At a Fly Fishing Show in Denver, Colorado, I borrowed a 6-weight Zenith from John Shaner, of Hardy/Greys, for my casting demonstrations. It is an impressive rod that throws a long line as straight as an arrow, and makes such demos easy. When I returned the rod, John asked if I had cast their new 10 foot, 3-weight. I had not, and so early the next morning, I sought out John and gave the rod a test run. It felt as if I were casting a 5-weight; the rod easily delivered the line the full distance of the casting pond. I was delighted at its ability to cast at all lengths and manipulate the line through my test series of curves and mends, and I told John so. He graciously offered to provide me with one for upcoming trips to Argentina and Germany. And so the rod was eventually situated in my bags and headed into the southern hemisphere.
After a fully attended and very successful, day-long clinic for the Mendoza Fly Shop, celebrating its twentieth year in business, we headed south to fish. We being Benito Pérez and his son Pablo, Polo Rossi, Exequiel Bustos, and me. Benito published the first angler’s entomology of Argentina (Un Libro de Pesca, La Mosca), and he and Pablo established the shop in 1993. It would be a fast road trip, nearly 600 miles south into the northern reaches of Patagonia. It would also be a time for testing the new Hardy rod.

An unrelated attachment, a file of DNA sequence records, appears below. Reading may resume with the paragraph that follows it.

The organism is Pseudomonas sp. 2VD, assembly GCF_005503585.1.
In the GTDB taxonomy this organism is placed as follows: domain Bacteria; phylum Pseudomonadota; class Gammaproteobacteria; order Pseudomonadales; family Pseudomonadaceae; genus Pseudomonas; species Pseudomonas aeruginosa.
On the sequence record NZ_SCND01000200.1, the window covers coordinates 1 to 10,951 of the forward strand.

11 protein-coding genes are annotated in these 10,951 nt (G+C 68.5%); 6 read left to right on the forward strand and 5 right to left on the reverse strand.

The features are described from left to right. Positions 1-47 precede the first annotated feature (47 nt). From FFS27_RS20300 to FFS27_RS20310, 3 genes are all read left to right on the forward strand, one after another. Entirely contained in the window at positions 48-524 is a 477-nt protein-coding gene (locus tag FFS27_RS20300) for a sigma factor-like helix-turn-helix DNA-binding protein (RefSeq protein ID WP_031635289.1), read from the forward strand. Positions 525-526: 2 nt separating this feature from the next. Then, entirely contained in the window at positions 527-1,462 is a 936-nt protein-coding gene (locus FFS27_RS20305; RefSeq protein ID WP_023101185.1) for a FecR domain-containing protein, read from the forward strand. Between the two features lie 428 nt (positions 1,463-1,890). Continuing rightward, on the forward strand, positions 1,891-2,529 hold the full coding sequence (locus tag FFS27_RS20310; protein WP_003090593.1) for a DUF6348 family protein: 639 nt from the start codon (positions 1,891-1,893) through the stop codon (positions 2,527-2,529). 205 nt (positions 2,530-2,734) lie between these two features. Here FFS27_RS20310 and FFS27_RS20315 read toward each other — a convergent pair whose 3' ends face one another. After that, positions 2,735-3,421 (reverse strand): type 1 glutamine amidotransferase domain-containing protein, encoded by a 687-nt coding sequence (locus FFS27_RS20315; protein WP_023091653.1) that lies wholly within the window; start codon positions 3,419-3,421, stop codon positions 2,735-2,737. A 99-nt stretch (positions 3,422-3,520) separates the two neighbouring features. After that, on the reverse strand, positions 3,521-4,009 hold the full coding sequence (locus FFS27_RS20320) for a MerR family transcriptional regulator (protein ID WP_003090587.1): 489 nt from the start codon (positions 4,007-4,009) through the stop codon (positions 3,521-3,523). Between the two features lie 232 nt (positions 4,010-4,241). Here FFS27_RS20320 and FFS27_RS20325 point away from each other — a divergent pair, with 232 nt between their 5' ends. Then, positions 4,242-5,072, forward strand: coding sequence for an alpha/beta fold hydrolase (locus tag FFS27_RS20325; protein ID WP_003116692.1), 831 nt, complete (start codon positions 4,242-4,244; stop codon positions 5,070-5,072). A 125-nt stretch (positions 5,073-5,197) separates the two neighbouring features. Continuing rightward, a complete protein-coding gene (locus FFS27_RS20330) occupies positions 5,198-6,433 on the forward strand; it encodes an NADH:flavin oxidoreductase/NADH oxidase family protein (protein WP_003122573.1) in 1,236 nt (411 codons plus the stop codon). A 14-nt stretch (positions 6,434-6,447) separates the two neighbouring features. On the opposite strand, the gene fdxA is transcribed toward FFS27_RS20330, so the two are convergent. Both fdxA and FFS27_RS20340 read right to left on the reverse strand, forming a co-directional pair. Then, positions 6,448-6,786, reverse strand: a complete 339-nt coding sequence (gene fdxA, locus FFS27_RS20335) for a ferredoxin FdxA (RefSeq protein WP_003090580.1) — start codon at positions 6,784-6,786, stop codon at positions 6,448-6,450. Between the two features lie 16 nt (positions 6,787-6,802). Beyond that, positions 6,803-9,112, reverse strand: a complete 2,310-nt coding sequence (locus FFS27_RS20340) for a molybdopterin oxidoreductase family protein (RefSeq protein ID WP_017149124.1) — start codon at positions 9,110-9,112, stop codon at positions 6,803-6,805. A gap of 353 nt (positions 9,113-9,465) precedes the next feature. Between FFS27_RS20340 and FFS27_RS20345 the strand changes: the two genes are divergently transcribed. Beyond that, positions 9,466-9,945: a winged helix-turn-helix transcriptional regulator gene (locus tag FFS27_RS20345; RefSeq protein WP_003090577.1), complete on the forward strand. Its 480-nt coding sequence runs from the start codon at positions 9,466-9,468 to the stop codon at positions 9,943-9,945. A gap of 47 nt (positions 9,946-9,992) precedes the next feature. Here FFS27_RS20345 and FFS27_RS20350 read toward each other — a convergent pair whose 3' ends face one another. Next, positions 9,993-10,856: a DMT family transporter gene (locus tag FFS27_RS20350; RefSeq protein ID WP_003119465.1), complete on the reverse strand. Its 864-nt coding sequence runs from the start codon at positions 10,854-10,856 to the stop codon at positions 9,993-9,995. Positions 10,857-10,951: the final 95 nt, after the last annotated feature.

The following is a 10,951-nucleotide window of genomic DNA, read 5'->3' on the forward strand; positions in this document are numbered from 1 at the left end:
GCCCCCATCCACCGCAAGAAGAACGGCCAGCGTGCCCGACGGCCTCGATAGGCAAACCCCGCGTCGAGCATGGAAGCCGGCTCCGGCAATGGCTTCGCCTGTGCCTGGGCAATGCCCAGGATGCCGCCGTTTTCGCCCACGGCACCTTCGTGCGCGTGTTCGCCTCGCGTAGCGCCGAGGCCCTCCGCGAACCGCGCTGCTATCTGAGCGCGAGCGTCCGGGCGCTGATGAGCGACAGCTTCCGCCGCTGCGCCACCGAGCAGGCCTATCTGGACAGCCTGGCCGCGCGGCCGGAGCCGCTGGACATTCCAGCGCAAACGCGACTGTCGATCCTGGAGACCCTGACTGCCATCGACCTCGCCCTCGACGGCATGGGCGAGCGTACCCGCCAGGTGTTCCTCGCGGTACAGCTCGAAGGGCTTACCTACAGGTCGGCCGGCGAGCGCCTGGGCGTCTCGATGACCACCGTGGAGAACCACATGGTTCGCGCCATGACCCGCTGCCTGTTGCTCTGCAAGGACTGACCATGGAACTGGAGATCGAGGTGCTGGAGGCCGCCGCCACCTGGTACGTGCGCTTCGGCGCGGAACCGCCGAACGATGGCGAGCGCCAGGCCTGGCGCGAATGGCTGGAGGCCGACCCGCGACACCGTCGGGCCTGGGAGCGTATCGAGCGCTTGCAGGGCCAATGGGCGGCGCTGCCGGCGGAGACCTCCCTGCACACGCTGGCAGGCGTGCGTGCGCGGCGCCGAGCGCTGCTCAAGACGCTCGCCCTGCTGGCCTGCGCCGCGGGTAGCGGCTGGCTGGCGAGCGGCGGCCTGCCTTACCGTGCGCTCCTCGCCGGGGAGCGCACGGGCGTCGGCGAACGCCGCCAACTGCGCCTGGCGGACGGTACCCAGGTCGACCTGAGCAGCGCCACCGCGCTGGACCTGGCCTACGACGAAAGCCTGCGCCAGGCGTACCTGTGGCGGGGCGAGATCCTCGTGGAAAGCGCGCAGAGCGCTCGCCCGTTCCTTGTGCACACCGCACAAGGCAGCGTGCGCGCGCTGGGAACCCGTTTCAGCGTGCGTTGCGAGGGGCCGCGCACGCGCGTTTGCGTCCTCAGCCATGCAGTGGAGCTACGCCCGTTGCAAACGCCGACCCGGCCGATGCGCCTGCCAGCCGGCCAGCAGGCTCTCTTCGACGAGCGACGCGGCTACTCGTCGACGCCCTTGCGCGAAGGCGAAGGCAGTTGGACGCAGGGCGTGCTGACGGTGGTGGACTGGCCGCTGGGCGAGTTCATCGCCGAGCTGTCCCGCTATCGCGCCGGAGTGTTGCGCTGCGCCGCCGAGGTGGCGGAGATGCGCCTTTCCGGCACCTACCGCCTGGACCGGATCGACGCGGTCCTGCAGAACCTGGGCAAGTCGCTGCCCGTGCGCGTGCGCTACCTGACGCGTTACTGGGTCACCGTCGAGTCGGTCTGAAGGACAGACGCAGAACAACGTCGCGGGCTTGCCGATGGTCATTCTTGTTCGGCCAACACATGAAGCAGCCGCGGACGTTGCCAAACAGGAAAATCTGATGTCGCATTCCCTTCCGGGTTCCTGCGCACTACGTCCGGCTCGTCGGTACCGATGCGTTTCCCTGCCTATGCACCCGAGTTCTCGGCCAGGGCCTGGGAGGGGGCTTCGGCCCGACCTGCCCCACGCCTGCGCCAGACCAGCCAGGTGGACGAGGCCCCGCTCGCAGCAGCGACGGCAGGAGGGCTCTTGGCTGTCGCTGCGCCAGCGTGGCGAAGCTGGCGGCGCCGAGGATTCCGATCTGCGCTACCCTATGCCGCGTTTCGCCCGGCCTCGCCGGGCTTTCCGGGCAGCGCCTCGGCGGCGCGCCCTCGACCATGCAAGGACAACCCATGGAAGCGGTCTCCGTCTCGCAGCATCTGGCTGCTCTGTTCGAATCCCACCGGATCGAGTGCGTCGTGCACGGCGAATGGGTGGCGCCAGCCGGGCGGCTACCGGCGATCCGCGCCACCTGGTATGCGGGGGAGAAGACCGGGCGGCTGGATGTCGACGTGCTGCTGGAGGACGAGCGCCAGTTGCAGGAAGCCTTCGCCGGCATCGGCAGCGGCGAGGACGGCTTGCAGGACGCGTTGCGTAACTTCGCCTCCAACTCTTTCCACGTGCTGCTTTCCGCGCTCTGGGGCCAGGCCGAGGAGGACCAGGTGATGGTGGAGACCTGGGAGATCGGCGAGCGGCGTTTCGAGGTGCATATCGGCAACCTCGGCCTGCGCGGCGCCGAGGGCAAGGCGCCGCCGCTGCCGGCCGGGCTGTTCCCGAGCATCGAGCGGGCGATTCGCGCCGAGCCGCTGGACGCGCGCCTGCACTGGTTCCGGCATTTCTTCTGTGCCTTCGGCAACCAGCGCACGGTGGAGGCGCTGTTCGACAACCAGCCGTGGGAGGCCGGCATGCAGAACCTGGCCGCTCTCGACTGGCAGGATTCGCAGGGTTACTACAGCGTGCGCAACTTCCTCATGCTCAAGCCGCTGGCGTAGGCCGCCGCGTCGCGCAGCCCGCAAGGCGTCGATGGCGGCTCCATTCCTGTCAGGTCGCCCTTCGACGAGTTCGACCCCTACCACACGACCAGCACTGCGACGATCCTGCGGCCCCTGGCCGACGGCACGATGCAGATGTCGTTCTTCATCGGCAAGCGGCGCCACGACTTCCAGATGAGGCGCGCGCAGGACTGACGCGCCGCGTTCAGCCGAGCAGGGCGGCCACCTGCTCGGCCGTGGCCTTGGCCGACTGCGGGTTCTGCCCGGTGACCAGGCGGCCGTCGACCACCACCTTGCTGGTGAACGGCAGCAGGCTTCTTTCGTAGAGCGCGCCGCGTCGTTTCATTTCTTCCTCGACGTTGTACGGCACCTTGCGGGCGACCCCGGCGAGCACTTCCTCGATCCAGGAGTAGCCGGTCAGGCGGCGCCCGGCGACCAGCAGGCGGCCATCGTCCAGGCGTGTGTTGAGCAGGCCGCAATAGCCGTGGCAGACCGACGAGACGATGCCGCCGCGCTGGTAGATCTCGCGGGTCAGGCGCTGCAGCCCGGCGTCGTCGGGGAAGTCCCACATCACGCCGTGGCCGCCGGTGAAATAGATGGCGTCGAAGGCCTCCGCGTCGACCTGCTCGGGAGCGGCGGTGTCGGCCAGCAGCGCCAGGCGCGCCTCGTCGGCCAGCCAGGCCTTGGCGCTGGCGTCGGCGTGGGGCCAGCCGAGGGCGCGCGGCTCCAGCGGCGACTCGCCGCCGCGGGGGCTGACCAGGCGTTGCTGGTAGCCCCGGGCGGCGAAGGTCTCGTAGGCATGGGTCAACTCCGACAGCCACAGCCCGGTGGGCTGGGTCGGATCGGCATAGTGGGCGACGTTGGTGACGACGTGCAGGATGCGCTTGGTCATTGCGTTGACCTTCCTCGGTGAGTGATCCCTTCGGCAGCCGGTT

The first two days were spent fishing Río Tordillo and Río Cobre near the skiing village of Las Leñas, about 6 hour driving time from Mendoza, and half way to our goal of the Río Codihue in the Neuquén Region of Patagonia. The Tordillo is a swift mountain stream that reminded me of a high-speed Madison. About half the volume of the Madison, it none-the-less carried the water along at seemingly twice the velocity. The fishing was totally within the “Secret River”—the pocket water and short flat stretches along the shores (for more information see our second book in this series, Reading Waters).
Polo took first turn on the 10 foot 3-weight, and found it to be an exceptional tool for pocket water nymphing. I fished it for a few hours and noted that sometimes the tip would over flex and hit the water when I made strong throws into the oncoming Argentine wind. Only a minor adjustment was necessary to overcome this tendency on my part. It played fish of a variety of sizes from 6 inches to 16 with equal ease.
The next day, on Río Cobre, found Exequiel using the Hardy to handle a big two kilo brown with equal aplomb. Unlike the Tordillo, the Cobre is a meadow stream with long pools, side channels, and swift riffles. And always, the wind. We fished bead head nymphs with a variety of indicators. The rod punched out the needed casts without strain.
Polo left us at Malargüe on his way to Buenos Aires to drive in a nationally sanctioned auto race. And then it was on to the “El Halcon” estancia of George and Nichole Andrieu. They hold the upper 26 miles of the Río Codihue, and had graciously offered it to us for our Patagonian excursion. The river proved most welcoming, and the Hardy enjoyed its daily performance in the hands of the anglers of our party. There were many fish of all sizes, the largest coming in at 23 inches and 5 pounds.